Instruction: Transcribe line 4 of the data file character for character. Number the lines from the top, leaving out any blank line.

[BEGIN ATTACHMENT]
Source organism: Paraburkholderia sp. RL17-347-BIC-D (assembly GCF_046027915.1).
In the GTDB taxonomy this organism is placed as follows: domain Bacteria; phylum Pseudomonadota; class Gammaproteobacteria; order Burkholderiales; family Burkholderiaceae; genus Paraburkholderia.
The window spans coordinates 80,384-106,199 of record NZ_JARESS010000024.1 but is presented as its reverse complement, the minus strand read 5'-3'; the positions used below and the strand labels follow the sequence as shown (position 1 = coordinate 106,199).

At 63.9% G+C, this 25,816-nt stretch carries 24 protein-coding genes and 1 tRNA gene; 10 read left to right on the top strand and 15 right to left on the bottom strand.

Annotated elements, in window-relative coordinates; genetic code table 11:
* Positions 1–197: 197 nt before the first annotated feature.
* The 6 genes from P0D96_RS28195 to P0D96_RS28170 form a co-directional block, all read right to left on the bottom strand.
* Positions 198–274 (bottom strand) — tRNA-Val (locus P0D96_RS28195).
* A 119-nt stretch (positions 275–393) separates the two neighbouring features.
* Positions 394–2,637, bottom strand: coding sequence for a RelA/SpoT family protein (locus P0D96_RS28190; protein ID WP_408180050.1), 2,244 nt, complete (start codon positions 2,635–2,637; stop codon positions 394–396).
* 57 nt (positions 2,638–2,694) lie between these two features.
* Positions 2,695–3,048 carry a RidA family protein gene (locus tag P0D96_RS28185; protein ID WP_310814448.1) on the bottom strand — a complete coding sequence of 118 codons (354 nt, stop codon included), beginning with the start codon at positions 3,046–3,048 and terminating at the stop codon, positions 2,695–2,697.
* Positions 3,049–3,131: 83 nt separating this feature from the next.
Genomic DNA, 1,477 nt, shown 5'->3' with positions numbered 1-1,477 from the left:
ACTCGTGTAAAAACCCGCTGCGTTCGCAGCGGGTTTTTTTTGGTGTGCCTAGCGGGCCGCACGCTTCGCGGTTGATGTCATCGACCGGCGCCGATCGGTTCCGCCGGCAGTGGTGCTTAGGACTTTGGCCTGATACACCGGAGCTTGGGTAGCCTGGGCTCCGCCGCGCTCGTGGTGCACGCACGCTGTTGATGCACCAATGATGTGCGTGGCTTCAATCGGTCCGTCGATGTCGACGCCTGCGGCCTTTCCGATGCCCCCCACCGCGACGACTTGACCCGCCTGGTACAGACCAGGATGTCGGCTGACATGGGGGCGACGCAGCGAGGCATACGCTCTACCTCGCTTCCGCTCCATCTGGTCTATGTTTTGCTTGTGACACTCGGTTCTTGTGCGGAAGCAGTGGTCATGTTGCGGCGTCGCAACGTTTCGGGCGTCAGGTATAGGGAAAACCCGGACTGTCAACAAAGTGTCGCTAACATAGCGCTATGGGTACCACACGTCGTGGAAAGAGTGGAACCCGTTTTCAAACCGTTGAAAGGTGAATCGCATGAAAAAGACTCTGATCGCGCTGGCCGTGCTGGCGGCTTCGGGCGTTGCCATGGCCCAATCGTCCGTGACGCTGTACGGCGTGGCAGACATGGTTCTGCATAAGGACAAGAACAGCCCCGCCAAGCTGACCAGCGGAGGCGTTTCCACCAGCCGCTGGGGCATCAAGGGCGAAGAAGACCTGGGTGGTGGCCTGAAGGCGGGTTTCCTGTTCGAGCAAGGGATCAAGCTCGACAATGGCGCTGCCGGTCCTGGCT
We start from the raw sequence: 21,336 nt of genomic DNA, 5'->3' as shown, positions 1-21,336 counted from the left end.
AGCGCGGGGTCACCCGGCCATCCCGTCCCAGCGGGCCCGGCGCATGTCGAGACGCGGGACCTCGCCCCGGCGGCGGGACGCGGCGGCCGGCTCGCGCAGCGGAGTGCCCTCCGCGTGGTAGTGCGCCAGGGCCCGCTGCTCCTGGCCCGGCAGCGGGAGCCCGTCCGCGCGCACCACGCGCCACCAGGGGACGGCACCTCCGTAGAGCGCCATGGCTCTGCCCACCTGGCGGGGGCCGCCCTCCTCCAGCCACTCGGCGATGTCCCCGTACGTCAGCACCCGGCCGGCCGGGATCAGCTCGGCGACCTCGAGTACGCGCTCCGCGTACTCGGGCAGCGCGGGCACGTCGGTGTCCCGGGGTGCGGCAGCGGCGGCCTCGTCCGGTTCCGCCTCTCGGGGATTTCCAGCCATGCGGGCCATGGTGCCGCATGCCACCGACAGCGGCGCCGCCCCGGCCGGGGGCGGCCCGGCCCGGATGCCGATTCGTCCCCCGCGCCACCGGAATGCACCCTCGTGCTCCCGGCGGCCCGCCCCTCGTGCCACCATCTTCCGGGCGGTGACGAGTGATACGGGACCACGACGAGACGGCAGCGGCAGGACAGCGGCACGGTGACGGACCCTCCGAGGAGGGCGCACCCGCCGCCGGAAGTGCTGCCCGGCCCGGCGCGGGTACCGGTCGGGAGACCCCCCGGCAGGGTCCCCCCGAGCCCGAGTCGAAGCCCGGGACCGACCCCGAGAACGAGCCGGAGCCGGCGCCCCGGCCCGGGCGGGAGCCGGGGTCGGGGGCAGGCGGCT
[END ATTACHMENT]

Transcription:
At 63.9% G+C, this 25,816-nt stretch carries 24 protein-coding genes and 1 tRNA gene; 10 read left to right on the top strand and 15 right to left on the bottom strand.